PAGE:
Reflections on my chaotic life of minivans, tantrums, deadlines, and diets ... a life I wouldn't trade for the world.

Friday, August 10, 2012

Back in the Not-So-Fast Lane

Who is that--Missy Franklin? No, that's just Meg gliding effortlessly through the water like someone half her age. It's hard to tell the two apart, really.

Ah, one can dream.

But seriously, my re-entry into the familiar world of Masters swimming 3 weeks ago was an easier one than I'd anticipated. I'd envisioned myself collapsing on the deck after 500 yards; instead, I managed to push through 2,000. I'd worried I'd have to be introduced to a whole new crew of swimmers; instead, I was warmly welcomed by a familiar crowd, who barely recognized me without a pregnant belly (there is something in that water, I swear).

Getting back in the pool has done worlds for me. Sports and exercise are such important aspects of my mental well-being that, up until a few weeks ago, I was starting to feel a bit depressed about losing the athlete in me. I am sure there are many moms who feel the same way--with pregnancy comes exhaustion and discomfort that makes exercise dreadful, and life certainly doesn't get any easier after the kids arrive. We become mom-bots, mothering all day and all night, leaving little room for sleep, let alone such luxuries as exercise.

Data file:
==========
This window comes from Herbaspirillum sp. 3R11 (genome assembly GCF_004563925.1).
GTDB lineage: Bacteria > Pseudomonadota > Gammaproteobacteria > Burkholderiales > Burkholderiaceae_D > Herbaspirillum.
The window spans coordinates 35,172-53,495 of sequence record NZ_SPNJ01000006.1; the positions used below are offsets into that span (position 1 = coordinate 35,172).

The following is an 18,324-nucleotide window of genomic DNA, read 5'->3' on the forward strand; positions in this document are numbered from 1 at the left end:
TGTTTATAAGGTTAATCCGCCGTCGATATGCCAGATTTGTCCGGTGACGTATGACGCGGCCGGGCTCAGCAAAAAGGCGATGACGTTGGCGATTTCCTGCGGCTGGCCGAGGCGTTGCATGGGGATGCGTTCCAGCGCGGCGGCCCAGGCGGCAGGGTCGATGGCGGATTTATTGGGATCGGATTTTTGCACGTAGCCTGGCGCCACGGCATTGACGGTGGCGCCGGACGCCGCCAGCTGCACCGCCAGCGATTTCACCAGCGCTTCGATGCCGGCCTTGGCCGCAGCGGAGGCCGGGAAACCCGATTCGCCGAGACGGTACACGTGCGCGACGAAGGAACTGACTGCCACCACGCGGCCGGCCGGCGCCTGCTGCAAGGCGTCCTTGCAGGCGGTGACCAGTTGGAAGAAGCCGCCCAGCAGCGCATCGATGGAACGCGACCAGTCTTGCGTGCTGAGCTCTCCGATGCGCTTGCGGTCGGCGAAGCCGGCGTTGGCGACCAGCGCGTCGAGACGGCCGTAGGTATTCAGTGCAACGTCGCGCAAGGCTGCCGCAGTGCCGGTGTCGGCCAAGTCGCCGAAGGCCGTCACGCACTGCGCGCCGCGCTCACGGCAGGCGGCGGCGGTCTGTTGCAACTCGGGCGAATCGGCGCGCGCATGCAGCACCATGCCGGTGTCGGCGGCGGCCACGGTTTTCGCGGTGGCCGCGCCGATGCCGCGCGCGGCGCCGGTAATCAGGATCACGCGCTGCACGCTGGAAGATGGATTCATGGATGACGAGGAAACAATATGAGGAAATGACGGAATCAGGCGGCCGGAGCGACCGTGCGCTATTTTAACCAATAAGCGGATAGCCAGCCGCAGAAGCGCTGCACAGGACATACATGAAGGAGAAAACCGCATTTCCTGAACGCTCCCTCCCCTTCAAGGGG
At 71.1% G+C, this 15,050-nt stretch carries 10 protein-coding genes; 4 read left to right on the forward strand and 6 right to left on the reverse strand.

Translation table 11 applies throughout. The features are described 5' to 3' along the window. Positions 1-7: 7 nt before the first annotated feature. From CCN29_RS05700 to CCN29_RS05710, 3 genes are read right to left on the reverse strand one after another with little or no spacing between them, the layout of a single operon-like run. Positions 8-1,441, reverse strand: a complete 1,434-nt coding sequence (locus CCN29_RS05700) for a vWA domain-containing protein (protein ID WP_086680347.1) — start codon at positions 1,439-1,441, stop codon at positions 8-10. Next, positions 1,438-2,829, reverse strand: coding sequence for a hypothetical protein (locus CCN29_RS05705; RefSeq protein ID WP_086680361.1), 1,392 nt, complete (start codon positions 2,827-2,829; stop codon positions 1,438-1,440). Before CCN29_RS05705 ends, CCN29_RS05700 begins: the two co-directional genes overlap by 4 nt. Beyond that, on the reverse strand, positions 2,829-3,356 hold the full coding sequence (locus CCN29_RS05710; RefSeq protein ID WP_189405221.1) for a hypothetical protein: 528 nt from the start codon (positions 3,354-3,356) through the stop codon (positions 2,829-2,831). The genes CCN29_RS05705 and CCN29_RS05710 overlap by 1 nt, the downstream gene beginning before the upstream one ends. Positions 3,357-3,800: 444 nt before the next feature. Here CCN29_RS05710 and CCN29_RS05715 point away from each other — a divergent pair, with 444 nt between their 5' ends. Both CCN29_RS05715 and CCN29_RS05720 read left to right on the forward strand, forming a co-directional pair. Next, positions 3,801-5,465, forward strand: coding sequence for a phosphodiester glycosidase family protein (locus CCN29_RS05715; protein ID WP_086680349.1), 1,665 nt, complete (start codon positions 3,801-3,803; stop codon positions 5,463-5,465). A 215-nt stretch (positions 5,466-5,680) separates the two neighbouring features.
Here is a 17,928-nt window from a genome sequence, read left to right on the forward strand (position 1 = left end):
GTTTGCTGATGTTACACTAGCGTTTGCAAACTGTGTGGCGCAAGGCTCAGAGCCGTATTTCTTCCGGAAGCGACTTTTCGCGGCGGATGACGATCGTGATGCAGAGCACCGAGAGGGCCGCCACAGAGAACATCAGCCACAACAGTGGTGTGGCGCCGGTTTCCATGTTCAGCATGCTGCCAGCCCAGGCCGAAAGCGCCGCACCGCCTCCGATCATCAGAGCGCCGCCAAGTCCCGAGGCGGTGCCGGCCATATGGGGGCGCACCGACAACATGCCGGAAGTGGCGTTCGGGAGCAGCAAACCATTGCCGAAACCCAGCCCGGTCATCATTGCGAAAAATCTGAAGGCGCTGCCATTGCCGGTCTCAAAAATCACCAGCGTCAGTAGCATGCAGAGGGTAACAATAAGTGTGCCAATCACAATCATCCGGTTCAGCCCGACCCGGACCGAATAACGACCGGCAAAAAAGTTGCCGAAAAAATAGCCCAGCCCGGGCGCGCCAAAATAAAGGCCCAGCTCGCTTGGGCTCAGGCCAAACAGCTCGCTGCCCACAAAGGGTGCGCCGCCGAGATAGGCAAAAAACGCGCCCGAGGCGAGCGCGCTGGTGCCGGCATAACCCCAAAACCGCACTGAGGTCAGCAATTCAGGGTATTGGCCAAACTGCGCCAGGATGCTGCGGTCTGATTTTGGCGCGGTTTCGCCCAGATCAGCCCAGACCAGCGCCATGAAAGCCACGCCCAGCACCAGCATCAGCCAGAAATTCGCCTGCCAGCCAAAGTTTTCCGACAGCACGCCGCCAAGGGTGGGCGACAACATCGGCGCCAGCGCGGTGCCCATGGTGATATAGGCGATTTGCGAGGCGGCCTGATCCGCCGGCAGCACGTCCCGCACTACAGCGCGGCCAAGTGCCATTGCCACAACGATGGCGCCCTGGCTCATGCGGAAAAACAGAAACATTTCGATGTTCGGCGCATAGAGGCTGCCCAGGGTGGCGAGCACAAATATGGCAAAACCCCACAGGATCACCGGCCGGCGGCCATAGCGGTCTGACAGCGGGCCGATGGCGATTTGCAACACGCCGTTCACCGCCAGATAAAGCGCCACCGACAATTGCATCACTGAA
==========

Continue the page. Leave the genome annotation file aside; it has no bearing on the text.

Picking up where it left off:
But I have gained some perspective on the matter lately. It doesn't have to be all or nothing. I don't have to train for a half-ironman or break my PB in a 100-yard sprint to reap the mental health benefits of sports. I can bike to work a couple times a week and join my Masters friends for a good workout when I can. And if I am lucky, in a few years my kids will want to join me.

P.S. I'd like to give a shout-out to my husband, who has endured, without complaint, multiple chaotic dinners and bedtimes as a "single dad" while I swim in endless circles for an hour. You rock.

Pre-kid athletic luxuries, like multi-hour rides with friends,
have become a thing of the past.

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